For those who truly have to have an income to eat and support their families, the next best thing is to make so little on the books that they leave you alone. The IRS will occasionally persecute paupers, but it's extremely rare, and not at all worth the effort if they don't even have an address for you. There's nothing wrong with living a simple, humble life, but it's not the only way to go. You can make bunches of money, and keep it all off the records, which, coupled with keeping your location pretty obscure through not having any regulated property or licenses in your name, is pretty safe, but it's also pretty complicated. You have to work at keeping everything quiet, but that's no more an infringement upon your financial freedom than the sharks are an infringement upon your freedom to swim. It's just effortful.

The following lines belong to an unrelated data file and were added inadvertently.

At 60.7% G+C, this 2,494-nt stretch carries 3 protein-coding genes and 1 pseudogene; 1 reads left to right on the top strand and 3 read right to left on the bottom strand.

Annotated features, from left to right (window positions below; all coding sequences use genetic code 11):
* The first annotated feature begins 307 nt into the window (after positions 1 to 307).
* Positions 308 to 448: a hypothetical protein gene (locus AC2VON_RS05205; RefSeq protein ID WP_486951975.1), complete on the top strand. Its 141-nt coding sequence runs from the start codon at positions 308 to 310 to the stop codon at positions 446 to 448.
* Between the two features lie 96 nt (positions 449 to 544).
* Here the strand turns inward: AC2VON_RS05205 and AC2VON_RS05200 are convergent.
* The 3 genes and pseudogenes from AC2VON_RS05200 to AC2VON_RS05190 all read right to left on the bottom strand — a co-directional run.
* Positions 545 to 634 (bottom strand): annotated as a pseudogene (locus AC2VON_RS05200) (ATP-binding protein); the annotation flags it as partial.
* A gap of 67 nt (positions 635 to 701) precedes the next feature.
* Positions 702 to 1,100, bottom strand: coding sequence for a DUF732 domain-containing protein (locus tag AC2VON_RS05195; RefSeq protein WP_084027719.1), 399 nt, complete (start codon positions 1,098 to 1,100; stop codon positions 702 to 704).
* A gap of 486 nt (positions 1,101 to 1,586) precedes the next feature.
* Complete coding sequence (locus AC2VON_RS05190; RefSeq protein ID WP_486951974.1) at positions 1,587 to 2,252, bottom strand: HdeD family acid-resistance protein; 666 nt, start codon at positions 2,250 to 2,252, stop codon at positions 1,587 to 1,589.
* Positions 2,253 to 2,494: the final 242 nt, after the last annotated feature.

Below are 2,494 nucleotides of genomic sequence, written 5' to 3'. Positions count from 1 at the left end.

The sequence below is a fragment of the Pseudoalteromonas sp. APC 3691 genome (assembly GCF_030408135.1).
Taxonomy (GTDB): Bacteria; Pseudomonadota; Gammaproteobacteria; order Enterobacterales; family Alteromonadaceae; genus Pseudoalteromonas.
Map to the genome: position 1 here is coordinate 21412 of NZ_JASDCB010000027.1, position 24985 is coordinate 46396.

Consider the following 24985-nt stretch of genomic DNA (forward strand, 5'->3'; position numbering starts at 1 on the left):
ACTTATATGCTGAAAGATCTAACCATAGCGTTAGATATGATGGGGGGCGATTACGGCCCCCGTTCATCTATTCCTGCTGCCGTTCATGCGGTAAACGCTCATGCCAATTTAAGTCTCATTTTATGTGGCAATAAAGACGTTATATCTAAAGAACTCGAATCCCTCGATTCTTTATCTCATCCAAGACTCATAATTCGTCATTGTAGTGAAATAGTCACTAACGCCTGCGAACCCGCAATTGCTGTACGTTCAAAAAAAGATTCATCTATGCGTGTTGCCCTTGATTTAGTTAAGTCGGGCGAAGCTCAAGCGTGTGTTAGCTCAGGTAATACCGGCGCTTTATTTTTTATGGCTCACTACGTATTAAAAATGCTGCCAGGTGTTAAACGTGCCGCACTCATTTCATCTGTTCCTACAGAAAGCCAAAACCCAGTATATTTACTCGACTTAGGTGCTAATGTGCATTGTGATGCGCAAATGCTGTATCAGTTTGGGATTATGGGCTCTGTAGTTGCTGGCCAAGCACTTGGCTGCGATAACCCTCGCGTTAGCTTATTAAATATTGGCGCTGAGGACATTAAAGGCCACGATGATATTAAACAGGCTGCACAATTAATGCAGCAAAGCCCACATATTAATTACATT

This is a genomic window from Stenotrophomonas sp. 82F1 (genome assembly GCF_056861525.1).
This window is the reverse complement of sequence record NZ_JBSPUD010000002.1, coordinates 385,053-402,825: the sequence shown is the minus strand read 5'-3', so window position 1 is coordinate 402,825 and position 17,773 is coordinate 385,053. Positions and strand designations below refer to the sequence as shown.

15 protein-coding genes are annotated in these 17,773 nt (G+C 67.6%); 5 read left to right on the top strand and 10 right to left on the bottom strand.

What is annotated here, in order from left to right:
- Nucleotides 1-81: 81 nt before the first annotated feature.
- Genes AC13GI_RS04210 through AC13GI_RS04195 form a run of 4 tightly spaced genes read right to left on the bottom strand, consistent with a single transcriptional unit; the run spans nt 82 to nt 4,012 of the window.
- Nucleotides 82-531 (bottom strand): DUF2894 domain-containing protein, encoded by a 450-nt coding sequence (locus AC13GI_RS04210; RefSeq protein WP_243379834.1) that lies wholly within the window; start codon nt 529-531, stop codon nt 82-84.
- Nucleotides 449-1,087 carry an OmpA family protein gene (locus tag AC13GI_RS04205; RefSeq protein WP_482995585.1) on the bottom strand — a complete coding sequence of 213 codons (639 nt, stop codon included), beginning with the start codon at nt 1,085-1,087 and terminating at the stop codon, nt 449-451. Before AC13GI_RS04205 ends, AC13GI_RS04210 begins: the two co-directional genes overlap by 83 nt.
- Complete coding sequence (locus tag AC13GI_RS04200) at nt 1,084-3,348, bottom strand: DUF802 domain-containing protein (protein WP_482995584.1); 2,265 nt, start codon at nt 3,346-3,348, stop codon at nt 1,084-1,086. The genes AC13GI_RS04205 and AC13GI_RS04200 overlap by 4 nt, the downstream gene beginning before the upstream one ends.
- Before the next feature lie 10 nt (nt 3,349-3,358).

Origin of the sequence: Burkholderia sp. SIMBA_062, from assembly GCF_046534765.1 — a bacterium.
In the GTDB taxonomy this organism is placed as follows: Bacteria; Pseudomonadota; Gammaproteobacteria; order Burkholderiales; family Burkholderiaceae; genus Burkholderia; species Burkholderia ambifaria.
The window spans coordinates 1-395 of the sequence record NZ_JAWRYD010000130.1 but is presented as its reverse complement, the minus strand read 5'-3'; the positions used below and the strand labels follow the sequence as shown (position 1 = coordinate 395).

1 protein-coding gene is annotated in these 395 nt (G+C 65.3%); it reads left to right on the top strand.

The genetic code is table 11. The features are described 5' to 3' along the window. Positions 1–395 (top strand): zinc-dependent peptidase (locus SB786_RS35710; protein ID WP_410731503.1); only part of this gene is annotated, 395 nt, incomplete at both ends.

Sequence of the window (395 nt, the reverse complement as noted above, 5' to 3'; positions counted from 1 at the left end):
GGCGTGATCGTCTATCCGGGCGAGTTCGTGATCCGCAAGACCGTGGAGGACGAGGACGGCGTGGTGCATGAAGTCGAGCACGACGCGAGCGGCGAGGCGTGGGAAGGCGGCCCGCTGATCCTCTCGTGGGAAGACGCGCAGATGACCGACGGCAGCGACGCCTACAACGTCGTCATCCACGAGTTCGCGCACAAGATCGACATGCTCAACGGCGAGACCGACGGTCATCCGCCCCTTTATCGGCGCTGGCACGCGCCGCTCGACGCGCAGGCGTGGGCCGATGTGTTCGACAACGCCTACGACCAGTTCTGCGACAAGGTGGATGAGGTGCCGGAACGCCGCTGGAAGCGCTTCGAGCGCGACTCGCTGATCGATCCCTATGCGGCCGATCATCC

There are many books on this subject available, though I understand that the authors of some have been jailed from time to time, so I'm not sure I'd trust any of them completely. Boston T. Party says no one who's followed his advice in Goodbye, April 15 has been jailed, but any sort of formula makes me nervous. Legalistic arguments based on the Constitution make me even more nervous. Finding loopholes is not where it's at, as far as I'm concerned, because storm troopers don't give a damn about loopholes; they've got guns and numbers, and they want your money. It's far better to stay off their radar screen than to try to deal with them in any manner at all.